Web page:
When Mount St. Helens erupted on May 18, 1980, it leveled more than 230 square miles of forest, but it also opened a rare scientific opportunity to study how an ecosystem responds after an extreme disturbance.

Mark Swanson.
John Bishop.

Washington State University ecologists John Bishop, professor of biological sciences and Mark Swanson, associate professor in the school of the environment, have been involved in Mount St. Helens long-term research for decades and are preparing for the next generation of work. They each focus on different areas affected by the blast. No matter how severe the damage on the landscape, life has found a way to return and brought valuable insights with it.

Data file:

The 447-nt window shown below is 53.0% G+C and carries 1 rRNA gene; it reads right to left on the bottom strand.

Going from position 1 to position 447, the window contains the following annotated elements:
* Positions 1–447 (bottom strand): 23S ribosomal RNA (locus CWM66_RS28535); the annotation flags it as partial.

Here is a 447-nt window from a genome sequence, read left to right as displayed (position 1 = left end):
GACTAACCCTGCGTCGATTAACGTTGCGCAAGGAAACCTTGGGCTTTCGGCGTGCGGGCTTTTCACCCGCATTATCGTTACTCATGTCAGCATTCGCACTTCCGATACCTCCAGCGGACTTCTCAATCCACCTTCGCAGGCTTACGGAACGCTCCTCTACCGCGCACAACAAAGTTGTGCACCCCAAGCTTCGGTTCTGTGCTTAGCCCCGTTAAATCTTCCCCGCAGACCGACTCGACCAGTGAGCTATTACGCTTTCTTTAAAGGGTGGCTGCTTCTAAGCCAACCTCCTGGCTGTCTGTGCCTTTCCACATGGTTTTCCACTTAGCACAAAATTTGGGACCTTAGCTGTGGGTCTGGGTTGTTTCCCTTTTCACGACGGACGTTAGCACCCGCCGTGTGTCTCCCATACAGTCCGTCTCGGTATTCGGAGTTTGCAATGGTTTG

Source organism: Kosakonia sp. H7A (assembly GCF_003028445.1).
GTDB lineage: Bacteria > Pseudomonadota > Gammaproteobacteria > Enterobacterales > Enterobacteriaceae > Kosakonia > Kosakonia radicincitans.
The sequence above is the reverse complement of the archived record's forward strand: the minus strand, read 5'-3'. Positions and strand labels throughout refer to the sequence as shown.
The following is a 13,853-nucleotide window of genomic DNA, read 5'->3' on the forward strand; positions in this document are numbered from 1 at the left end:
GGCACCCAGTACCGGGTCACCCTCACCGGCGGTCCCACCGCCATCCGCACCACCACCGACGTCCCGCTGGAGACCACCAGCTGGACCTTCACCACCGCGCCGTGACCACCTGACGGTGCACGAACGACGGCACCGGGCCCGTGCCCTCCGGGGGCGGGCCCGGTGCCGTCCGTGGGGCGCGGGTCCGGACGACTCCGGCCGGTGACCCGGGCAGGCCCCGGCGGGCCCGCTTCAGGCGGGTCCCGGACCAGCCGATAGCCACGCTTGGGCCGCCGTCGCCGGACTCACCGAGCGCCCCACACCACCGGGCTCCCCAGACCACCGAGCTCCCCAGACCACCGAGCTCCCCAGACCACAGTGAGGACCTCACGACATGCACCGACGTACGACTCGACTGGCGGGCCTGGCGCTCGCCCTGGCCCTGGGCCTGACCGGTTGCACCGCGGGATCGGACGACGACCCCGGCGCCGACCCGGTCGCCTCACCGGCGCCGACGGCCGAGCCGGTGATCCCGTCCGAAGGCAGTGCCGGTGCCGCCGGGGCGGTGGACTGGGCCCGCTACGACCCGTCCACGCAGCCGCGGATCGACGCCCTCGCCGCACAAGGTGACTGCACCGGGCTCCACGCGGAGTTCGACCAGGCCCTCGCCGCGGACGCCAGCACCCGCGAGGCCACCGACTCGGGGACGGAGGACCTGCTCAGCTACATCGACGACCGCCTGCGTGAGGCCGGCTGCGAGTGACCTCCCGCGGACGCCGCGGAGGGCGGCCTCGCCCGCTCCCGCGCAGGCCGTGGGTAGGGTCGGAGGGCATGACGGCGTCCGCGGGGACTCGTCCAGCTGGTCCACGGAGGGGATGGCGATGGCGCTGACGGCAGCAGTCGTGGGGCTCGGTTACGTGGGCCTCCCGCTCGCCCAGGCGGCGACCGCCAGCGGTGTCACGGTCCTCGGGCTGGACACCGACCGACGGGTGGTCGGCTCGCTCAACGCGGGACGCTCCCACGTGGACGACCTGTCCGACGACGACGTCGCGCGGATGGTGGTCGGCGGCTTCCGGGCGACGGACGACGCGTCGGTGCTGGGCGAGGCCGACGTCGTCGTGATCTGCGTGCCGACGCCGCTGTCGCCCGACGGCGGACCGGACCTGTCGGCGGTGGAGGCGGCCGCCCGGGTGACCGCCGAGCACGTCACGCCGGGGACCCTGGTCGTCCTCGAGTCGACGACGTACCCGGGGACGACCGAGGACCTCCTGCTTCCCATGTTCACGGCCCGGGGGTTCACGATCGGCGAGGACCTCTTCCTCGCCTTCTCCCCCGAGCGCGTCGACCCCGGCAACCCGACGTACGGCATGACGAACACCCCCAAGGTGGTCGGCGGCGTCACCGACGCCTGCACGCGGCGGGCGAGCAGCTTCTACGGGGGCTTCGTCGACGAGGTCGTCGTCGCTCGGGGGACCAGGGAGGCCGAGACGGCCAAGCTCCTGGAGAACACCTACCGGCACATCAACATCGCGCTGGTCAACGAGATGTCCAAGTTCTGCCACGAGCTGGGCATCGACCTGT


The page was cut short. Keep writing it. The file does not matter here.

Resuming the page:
“If we want to understand the natural processes of how plant and animal communities come to be and change, the best way is to watch that process unfold over time,” said Bishop. “Mount St. Helens is a nearly ideal place to do that.”

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